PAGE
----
Twenty nine Cornellians joined 27 Columbia students on Capitol Hill yesterday to meet with Congressional staffers and lobby for increased federal student aid funding in the annual Student Aid Lobby Day.
“The only way you can impress the need for change is to go to where the decisions are made. We’re taking affirmative action in our own education,” said Anand Toprani ’03, explaining his motivation for traveling to Washington.
Stephen Johnson, assistant vice president for governmental affairs at Cornell, outlined the agenda at a breakfast briefing. He stressed that students should advocate for increasing the maximum Pell Grant by $600, thereby making the highest award $4,350.
“The Pell Grants are the highest priority because they are the building blocks of any financial aid package,” Johnson said.
Last year, over four million students received Pell Grants. Of those federal grants, 2,450 went to Cornell students, totaling $5,309,180 in aid, according to Johnson.
However, he explained that while many in Congress pledge their support for efforts to increase the affordability of college tuition, President George W. Bush’s budget proposal could make future appropriations “really tight.” Bush, aside from proposing a $1.6 trillion tax cut, plans to have his budget grow by less than 4 percent.
Johnson also discussed the need to increase Supplemental Grant funding by $100 million, which would serve as supplementary funds to Pell Grant recipients. The proposals also included a $40 million increase in Perkins Loans, along with a $39 million increase in Federal Work-Study grants. This would bring Federal Work-Study aid to a total of $1.05 billion.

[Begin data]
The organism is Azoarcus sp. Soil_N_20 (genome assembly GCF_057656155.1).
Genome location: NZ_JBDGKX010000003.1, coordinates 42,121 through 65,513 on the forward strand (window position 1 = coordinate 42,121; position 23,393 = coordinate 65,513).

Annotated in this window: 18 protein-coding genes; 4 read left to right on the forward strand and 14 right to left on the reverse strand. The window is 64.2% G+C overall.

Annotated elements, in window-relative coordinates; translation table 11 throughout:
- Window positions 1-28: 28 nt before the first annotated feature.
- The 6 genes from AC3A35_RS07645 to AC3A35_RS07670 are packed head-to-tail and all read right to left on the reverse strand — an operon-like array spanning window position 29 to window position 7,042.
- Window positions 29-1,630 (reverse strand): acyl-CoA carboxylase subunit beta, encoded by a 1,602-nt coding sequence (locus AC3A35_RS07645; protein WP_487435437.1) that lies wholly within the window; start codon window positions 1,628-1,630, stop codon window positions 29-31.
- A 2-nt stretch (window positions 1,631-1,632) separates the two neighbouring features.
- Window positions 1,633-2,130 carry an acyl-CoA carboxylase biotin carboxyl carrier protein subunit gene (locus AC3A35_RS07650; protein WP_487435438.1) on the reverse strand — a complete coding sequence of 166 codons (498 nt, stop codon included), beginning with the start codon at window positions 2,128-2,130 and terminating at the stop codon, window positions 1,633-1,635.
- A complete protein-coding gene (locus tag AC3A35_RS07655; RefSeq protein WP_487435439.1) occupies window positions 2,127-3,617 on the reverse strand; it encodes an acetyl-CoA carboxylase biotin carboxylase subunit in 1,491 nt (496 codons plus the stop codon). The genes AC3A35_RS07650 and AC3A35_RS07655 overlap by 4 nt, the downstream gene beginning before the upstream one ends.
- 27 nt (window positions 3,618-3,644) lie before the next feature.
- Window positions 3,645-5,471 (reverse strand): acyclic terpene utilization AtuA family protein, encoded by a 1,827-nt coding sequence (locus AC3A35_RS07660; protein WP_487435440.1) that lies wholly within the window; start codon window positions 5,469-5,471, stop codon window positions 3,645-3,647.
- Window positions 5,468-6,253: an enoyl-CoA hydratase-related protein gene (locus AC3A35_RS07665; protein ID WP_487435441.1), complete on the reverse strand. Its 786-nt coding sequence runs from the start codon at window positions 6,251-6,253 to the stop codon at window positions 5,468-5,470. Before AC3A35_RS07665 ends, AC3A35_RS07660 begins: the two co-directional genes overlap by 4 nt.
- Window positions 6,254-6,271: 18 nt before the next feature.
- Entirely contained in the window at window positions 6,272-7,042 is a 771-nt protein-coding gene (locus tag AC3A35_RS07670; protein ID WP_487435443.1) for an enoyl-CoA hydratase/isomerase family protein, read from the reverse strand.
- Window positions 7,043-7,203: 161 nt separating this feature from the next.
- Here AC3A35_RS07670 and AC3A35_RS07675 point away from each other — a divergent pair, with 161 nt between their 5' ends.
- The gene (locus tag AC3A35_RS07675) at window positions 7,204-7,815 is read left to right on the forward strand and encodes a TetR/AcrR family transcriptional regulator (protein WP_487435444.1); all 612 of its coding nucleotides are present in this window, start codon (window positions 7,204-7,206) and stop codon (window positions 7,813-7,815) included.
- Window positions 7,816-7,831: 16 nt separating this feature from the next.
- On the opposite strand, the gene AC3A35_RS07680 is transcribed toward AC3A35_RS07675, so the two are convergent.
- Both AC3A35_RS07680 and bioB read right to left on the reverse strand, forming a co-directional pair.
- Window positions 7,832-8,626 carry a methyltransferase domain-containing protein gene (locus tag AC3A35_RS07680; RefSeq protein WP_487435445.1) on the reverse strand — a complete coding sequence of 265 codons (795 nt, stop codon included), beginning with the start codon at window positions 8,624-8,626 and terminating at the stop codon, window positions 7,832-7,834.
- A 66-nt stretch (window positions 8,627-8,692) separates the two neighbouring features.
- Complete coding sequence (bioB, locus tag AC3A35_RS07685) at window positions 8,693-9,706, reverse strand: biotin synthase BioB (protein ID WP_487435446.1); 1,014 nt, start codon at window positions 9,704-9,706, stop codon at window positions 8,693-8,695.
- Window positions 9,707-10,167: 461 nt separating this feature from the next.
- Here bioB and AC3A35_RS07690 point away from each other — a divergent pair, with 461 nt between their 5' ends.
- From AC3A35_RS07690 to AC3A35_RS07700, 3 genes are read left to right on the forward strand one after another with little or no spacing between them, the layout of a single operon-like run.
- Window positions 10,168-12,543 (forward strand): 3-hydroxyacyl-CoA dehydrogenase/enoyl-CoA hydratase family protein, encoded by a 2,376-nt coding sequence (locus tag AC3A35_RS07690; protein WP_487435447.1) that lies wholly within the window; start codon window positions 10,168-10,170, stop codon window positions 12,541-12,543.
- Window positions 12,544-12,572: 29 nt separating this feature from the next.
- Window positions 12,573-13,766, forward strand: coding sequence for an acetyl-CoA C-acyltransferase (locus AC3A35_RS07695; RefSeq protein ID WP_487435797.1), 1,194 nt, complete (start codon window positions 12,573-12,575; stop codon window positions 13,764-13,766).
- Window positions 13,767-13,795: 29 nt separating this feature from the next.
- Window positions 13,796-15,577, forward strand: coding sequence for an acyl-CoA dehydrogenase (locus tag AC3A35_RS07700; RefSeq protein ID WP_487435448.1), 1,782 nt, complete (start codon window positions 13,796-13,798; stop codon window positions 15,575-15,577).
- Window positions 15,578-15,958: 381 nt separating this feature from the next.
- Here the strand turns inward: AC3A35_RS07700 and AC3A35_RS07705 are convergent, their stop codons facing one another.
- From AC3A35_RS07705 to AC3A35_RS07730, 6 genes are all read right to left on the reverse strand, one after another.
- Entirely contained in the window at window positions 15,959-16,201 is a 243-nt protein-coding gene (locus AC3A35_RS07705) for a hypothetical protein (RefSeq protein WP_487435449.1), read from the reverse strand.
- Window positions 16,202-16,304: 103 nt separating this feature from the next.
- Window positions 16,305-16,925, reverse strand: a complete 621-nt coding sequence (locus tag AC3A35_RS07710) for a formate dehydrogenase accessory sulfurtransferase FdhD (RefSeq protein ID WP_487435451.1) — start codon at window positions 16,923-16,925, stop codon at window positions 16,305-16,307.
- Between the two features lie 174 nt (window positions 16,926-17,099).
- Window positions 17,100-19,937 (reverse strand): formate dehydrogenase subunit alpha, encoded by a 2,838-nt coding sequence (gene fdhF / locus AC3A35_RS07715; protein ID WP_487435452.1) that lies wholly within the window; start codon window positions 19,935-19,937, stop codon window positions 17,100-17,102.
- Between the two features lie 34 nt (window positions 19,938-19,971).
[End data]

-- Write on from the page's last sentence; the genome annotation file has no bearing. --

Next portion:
Following the briefing, students headed to the Senate office buildings to impress their agenda upon Senate staffers, the majority of whom were still paying off undergraduate or graduate loans.
Adam Phelps, a staffer for Sen. Robert Toricelli (D-NJ), had promising words for students at the outset of their meeting.
“We agree on every issue,” Phelps said, noting that Toricelli plans to introduce a bill increasing tuition payment tax deductability to $15,000 a year.
Toricelli, who is on the Senate Finance Committee, has repeatedly supported increases in Pell Grants, according to Phelps. His tuition deductibility bill also includes a $1,000 increase for Pell Grant funding, which is “a more significant increase than what Bush asks for in his budget,” Phelps added.
Kevin Price ’03, who was on Work-Study at Cornell last year, told Phelps that the 15 to 20 hours of work per week had only marginal benefits.
“It’s still not enough to really help my tuition. The amount of Federal Work-Study that most students get is not realistic to meet their tuition needs,” Price said.
Jennifer Bond, a staffer in Sen. Joseph Lieberman’s office, also declared her sympathy for students at the beginning of her meeting.
“We have to be concerned about life-long learning. It’s a major national issue,” Bond said.
But she explained that students shouldn’t be discouraged if senators aren’t currently debating student aid funding on the Senate floor.
“I don’t think that because they’re not talking about it means they don’t care about it,” she said.
There are other issues that come up for approval on a routine basis, such as funding for kindergarten through 12th grade programs, that may delay senators’ attention towards higher education funding.
However, a recent Columbia grad student made her needs clear.
“I just graduated from grad school and I’m living in New York City, barely able to pay rent and loans,” she said.
Other students met with Stephanie Sand, a staff member for Sen. Charles Schumer (D-NY). While she would not allow The Sun to report on the meeting, Sand said that Schumer announced earlier in the day his intent to introduce an amendment to the Senate Budget Resolution this week. The amendment seeks to make college tuition tax deductible in addition to providing tax credits to college graduates shouldered with debt.
Bernie Sanders (I-VT), a strong advocate of federal student aid, met with Cornellians after returning from a House vote on Bush’s tax cut plan. “You’ll be happy to hear that 15 minutes ago the Congress passed hundreds of billions of dollars in tax breaks for the wealthiest 2 percent of the people [